• State law requires landlords and tenants to act in good faith toward one another.
  • A landlord must give the tenant at least a two-day written notice of intent to enter at reasonable times (which means you can’t pay a visit at 3 a.m., for instance).
  • If a deposit is collected, the law requires that the amount be within the written rental agreement, the tenant be given a written receipt, a checklist describing the condition of the rental be filled out, and that the deposit be placed in a trust account.
  • Once a tenant has signed a rental agreement, the tenant must continue to pay the rent to maintain eligibility to bring actions under this act.
  • Generally speaking, if the landlord wants to change the provisions of a month-to-month rental agreement, such as raising the rent or changing rules, the tenant must be given at least 30 days notice in writing.
  • Under a lease, in most cases, changes during the lease term cannot be made unless both landlord and tenant agree to the proposed change.
  • The sale of the property does not automatically end a tenancy.
  • A tenant must be current in the payment of rent including all utilities to which the tenant has agreed in the rental agreement to pay before exercising any statutory remedies, such as repair options.
  • The following actions by a landlord are deemed illegal: lockouts, utility shutoffs, taking the tenant’s property, renting condemned property and retaliatory actions.
  • If the tenant moves out at the expiration of a lease, in most cases it is not necessary to give the landlord a written notice.
  • A tenant who leaves before a lease expires is responsible for paying the rent for the rest of the lease term. However, the landlord must make an effort to re-rent the unit at a reasonable price.
  • A landlord must provide a receipt for any cash payment made by a tenant.

Seattle Landlord-Tenant Laws (full code):

  • Building owners must provide safe, clean and secure living conditions.
  • Owners are not required to make cosmetic repairs after each tenancy, such as installing new carpets or applying a fresh coat of paint.
  • Tenants must maintain rental housing in a safe, clean manner.
  • Landlords must have good cause in order to terminate a month-to-month tenancy.
  • A 30-day written notice is required for rent increases of less than 10%.
  • A 60-day written notice is required for rent increases of greater than 10%.
  • Security deposit plus move-in fees cannot exceed the amount of the first full month’s rent.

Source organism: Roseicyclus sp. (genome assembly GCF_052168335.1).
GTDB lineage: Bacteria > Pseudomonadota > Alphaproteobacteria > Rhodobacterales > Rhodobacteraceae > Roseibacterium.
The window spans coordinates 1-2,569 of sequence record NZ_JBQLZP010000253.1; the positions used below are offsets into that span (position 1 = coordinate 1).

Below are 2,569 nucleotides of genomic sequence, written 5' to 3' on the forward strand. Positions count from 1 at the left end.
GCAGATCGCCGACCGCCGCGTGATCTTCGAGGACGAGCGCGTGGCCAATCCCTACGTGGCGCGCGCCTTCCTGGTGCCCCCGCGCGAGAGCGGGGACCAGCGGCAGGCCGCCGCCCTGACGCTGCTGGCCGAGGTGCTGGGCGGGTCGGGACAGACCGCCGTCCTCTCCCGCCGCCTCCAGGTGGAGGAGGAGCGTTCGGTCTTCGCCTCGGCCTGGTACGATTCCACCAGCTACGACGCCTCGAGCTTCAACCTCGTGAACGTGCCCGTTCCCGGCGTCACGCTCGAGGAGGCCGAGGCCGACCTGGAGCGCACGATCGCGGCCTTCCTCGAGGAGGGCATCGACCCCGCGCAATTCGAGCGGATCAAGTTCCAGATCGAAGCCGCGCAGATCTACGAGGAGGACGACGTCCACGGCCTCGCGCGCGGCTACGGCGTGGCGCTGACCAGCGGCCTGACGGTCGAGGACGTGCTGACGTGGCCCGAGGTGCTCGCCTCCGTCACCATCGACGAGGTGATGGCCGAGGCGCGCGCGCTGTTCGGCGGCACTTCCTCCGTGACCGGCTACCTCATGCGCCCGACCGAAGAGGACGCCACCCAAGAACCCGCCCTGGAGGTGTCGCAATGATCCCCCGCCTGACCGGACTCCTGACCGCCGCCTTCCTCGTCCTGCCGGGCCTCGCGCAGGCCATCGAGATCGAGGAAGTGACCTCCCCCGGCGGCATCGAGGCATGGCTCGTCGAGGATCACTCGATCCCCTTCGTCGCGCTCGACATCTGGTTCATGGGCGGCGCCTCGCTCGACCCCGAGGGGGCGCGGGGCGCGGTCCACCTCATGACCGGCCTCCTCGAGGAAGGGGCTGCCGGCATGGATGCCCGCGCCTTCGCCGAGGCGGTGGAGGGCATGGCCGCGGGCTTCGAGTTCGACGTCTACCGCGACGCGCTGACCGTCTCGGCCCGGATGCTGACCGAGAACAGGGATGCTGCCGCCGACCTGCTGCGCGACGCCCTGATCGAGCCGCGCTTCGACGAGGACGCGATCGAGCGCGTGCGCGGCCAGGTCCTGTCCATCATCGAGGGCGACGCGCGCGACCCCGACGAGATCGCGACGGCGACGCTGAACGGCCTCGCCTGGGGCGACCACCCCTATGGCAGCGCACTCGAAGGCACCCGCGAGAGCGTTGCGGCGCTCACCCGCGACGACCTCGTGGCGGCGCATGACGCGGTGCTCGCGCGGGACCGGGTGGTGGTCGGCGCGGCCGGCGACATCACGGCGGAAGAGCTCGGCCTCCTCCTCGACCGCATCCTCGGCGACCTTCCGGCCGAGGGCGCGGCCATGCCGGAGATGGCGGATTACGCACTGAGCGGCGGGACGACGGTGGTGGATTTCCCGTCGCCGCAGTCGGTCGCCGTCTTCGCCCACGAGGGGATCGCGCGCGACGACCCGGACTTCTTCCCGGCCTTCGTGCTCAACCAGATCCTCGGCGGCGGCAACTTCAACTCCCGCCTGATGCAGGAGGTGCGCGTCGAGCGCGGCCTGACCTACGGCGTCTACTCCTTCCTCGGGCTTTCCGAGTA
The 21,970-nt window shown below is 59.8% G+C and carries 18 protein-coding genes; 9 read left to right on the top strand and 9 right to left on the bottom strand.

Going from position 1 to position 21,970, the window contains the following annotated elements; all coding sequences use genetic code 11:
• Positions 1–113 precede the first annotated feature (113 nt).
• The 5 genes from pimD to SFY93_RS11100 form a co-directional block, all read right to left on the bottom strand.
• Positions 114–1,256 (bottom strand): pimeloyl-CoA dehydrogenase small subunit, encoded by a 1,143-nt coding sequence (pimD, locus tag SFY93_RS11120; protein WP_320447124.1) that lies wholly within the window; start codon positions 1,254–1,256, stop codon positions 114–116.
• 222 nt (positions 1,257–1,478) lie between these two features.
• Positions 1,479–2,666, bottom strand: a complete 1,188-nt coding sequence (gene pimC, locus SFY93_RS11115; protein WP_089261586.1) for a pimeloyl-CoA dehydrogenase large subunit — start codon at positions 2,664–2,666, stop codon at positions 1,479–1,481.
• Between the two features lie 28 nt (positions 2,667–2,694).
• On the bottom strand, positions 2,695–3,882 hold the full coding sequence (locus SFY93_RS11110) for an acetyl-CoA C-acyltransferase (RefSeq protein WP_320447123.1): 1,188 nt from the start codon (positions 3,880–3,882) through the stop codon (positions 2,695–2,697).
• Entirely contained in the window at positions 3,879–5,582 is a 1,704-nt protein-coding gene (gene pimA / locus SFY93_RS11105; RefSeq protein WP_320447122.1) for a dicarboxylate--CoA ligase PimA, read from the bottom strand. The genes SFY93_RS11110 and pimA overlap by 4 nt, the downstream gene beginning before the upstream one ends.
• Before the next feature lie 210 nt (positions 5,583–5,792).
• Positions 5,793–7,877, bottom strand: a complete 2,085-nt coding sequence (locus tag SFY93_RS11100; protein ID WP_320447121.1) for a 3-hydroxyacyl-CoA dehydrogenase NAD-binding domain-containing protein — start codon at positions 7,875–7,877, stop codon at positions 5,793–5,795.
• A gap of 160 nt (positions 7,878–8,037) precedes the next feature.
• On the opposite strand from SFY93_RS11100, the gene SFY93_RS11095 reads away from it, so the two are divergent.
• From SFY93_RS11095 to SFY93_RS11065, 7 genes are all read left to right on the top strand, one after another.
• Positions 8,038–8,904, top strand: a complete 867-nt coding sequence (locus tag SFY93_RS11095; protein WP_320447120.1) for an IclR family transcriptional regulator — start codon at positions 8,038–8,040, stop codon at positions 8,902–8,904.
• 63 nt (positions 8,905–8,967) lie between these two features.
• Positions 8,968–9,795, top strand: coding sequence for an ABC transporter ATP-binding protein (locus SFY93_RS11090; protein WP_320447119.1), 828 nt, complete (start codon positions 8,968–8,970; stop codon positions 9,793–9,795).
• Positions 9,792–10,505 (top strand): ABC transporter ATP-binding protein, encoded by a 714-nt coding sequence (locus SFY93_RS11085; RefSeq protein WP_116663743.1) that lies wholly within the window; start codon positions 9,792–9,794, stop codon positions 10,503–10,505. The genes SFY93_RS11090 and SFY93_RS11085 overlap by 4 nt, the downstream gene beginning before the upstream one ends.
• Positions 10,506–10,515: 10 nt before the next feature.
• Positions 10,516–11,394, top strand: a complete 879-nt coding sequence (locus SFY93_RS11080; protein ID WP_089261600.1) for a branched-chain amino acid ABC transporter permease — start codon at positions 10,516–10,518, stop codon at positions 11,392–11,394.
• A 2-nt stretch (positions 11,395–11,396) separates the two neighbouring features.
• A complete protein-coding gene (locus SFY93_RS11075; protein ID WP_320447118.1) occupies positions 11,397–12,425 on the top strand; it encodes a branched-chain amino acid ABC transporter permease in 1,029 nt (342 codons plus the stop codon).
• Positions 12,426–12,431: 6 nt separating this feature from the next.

• Pet deposits are limited to 25% of the amount of first full month’s rent.
  • Non-refundable move-in fees are limited to only tenant screening reports, criminal background checks, credit reports and cleaning fees.
  • Total non-refundable move-in fees are limited to 10% of the first full month’s rent.
  • Landlords must allow an installment plan to pay a security deposit, a pet deposit, move-in fees and last month’s rent.
  • Security deposits must be returned within 21 days of the tenant leaving the property.
  • Prior to accepting a prospective renter’s application, landlords must provide the renter with information on the landlord’s minimum screening criteria. When the landlord receives a completed application, the landlord must note the date and time that the application was received. The landlord must then screen applications in the order they were received and make offers to qualified renters in that order.

Rental registration

The Rental Registration and Inspection Ordinance requires landlords to register all rental housing units in Seattle, from single-family houses to large apartment buildings. Be sure to register yours.


When drawing up a budget for your rental, remember to include all expenses, not just your mortgage payment! Here are the line items you should include:

  • Mortgage payment
  • Property tax
  • Insurance
  • Homeowner dues (if applicable)
  • Move-in and other fees (if not passed on to the tenant)
  • Rental registration with the city of Seattle
  • Utilities (if not passed on to the tenant)
  • Cleaning (try and defer with cleaning fees charged to tenant)
  • Maintenance (don’t underestimate this)

In Seattle, landlords generally will pass on utility. cleaning charges and move-in/out fees to tenants.

Other reading